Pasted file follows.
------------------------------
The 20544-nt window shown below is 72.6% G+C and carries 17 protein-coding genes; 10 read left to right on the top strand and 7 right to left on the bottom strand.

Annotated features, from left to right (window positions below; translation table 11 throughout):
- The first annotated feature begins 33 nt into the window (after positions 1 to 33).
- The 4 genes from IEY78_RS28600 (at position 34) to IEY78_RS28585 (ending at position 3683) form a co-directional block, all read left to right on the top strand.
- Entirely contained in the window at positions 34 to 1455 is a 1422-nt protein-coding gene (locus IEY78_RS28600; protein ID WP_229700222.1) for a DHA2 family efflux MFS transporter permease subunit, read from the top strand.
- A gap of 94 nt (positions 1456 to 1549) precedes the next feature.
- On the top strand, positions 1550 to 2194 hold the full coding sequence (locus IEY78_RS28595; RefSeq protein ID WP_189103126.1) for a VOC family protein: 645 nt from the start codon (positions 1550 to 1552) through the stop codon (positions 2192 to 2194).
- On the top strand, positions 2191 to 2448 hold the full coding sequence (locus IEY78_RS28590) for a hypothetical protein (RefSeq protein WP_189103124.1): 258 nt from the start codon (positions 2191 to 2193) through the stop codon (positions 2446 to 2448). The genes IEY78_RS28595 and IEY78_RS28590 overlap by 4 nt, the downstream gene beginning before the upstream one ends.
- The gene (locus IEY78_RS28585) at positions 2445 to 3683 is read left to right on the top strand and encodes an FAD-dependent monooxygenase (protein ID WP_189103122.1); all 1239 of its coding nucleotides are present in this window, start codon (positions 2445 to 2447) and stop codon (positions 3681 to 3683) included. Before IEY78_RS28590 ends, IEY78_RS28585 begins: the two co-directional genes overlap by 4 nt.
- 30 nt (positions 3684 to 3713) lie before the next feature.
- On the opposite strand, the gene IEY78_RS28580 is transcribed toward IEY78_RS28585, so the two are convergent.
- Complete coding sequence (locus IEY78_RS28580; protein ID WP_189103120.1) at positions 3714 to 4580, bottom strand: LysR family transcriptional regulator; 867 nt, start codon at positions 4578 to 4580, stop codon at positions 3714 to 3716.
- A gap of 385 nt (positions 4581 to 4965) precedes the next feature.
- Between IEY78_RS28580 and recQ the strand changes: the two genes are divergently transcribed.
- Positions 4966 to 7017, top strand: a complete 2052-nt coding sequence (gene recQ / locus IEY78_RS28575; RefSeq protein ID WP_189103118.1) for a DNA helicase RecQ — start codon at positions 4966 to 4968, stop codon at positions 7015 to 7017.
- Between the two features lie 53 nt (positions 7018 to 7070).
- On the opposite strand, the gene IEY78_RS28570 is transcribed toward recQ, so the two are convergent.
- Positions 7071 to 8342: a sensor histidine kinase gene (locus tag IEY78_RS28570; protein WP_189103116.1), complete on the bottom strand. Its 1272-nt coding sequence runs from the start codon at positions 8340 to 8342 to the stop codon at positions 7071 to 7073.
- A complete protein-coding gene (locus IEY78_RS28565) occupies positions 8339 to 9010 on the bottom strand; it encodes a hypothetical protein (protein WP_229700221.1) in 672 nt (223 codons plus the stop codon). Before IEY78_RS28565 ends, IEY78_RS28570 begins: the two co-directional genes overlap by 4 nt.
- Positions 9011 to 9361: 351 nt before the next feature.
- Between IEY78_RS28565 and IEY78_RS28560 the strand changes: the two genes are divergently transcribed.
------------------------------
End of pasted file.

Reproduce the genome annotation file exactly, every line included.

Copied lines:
The 20544-nt window shown below is 72.6% G+C and carries 17 protein-coding genes; 10 read left to right on the top strand and 7 right to left on the bottom strand.

Annotated features, from left to right (window positions below; translation table 11 throughout):
- The first annotated feature begins 33 nt into the window (after positions 1 to 33).
- The 4 genes from IEY78_RS28600 (at position 34) to IEY78_RS28585 (ending at position 3683) form a co-directional block, all read left to right on the top strand.
- Entirely contained in the window at positions 34 to 1455 is a 1422-nt protein-coding gene (locus IEY78_RS28600; protein ID WP_229700222.1) for a DHA2 family efflux MFS transporter permease subunit, read from the top strand.
- A gap of 94 nt (positions 1456 to 1549) precedes the next feature.
- On the top strand, positions 1550 to 2194 hold the full coding sequence (locus IEY78_RS28595; RefSeq protein ID WP_189103126.1) for a VOC family protein: 645 nt from the start codon (positions 1550 to 1552) through the stop codon (positions 2192 to 2194).
- On the top strand, positions 2191 to 2448 hold the full coding sequence (locus IEY78_RS28590) for a hypothetical protein (RefSeq protein WP_189103124.1): 258 nt from the start codon (positions 2191 to 2193) through the stop codon (positions 2446 to 2448). The genes IEY78_RS28595 and IEY78_RS28590 overlap by 4 nt, the downstream gene beginning before the upstream one ends.
- The gene (locus IEY78_RS28585) at positions 2445 to 3683 is read left to right on the top strand and encodes an FAD-dependent monooxygenase (protein ID WP_189103122.1); all 1239 of its coding nucleotides are present in this window, start codon (positions 2445 to 2447) and stop codon (positions 3681 to 3683) included. Before IEY78_RS28590 ends, IEY78_RS28585 begins: the two co-directional genes overlap by 4 nt.
- 30 nt (positions 3684 to 3713) lie before the next feature.
- On the opposite strand, the gene IEY78_RS28580 is transcribed toward IEY78_RS28585, so the two are convergent.
- Complete coding sequence (locus IEY78_RS28580; protein ID WP_189103120.1) at positions 3714 to 4580, bottom strand: LysR family transcriptional regulator; 867 nt, start codon at positions 4578 to 4580, stop codon at positions 3714 to 3716.
- A gap of 385 nt (positions 4581 to 4965) precedes the next feature.
- Between IEY78_RS28580 and recQ the strand changes: the two genes are divergently transcribed.
- Positions 4966 to 7017, top strand: a complete 2052-nt coding sequence (gene recQ / locus IEY78_RS28575; RefSeq protein ID WP_189103118.1) for a DNA helicase RecQ — start codon at positions 4966 to 4968, stop codon at positions 7015 to 7017.
- Between the two features lie 53 nt (positions 7018 to 7070).
- On the opposite strand, the gene IEY78_RS28570 is transcribed toward recQ, so the two are convergent.
- Positions 7071 to 8342: a sensor histidine kinase gene (locus tag IEY78_RS28570; protein WP_189103116.1), complete on the bottom strand. Its 1272-nt coding sequence runs from the start codon at positions 8340 to 8342 to the stop codon at positions 7071 to 7073.
- A complete protein-coding gene (locus IEY78_RS28565) occupies positions 8339 to 9010 on the bottom strand; it encodes a hypothetical protein (protein WP_229700221.1) in 672 nt (223 codons plus the stop codon). Before IEY78_RS28565 ends, IEY78_RS28570 begins: the two co-directional genes overlap by 4 nt.
- Positions 9011 to 9361: 351 nt before the next feature.
- Between IEY78_RS28565 and IEY78_RS28560 the strand changes: the two genes are divergently transcribed.